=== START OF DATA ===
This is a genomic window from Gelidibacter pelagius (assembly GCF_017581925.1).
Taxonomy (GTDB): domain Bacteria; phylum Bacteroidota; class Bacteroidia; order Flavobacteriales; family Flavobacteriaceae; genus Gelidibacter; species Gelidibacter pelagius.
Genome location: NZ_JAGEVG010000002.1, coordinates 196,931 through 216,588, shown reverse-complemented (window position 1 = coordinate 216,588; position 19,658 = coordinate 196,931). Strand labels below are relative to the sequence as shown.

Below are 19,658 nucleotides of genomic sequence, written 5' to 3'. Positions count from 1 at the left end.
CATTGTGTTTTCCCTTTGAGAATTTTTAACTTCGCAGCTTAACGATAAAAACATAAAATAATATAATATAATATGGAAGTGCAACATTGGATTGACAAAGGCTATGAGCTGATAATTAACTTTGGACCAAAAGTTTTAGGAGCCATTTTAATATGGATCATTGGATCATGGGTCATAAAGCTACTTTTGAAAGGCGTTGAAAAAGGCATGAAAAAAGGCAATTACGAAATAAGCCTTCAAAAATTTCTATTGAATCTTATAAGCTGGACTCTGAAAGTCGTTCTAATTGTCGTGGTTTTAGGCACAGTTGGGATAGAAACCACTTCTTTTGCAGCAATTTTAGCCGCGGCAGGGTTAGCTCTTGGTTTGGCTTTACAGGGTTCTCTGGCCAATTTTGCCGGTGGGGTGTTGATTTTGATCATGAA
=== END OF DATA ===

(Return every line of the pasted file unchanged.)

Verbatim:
This is a genomic window from Gelidibacter pelagius (assembly GCF_017581925.1).
Taxonomy (GTDB): domain Bacteria; phylum Bacteroidota; class Bacteroidia; order Flavobacteriales; family Flavobacteriaceae; genus Gelidibacter; species Gelidibacter pelagius.
Genome location: NZ_JAGEVG010000002.1, coordinates 196,931 through 216,588, shown reverse-complemented (window position 1 = coordinate 216,588; position 19,658 = coordinate 196,931). Strand labels below are relative to the sequence as shown.

Below are 19,658 nucleotides of genomic sequence, written 5' to 3'. Positions count from 1 at the left end.
CATTGTGTTTTCCCTTTGAGAATTTTTAACTTCGCAGCTTAACGATAAAAACATAAAATAATATAATATAATATGGAAGTGCAACATTGGATTGACAAAGGCTATGAGCTGATAATTAACTTTGGACCAAAAGTTTTAGGAGCCATTTTAATATGGATCATTGGATCATGGGTCATAAAGCTACTTTTGAAAGGCGTTGAAAAAGGCATGAAAAAAGGCAATTACGAAATAAGCCTTCAAAAATTTCTATTGAATCTTATAAGCTGGACTCTGAAAGTCGTTCTAATTGTCGTGGTTTTAGGCACAGTTGGGATAGAAACCACTTCTTTTGCAGCAATTTTAGCCGCGGCAGGGTTAGCTCTTGGTTTGGCTTTACAGGGTTCTCTGGCCAATTTTGCCGGTGGGGTGTTGATTTTGATCATGAA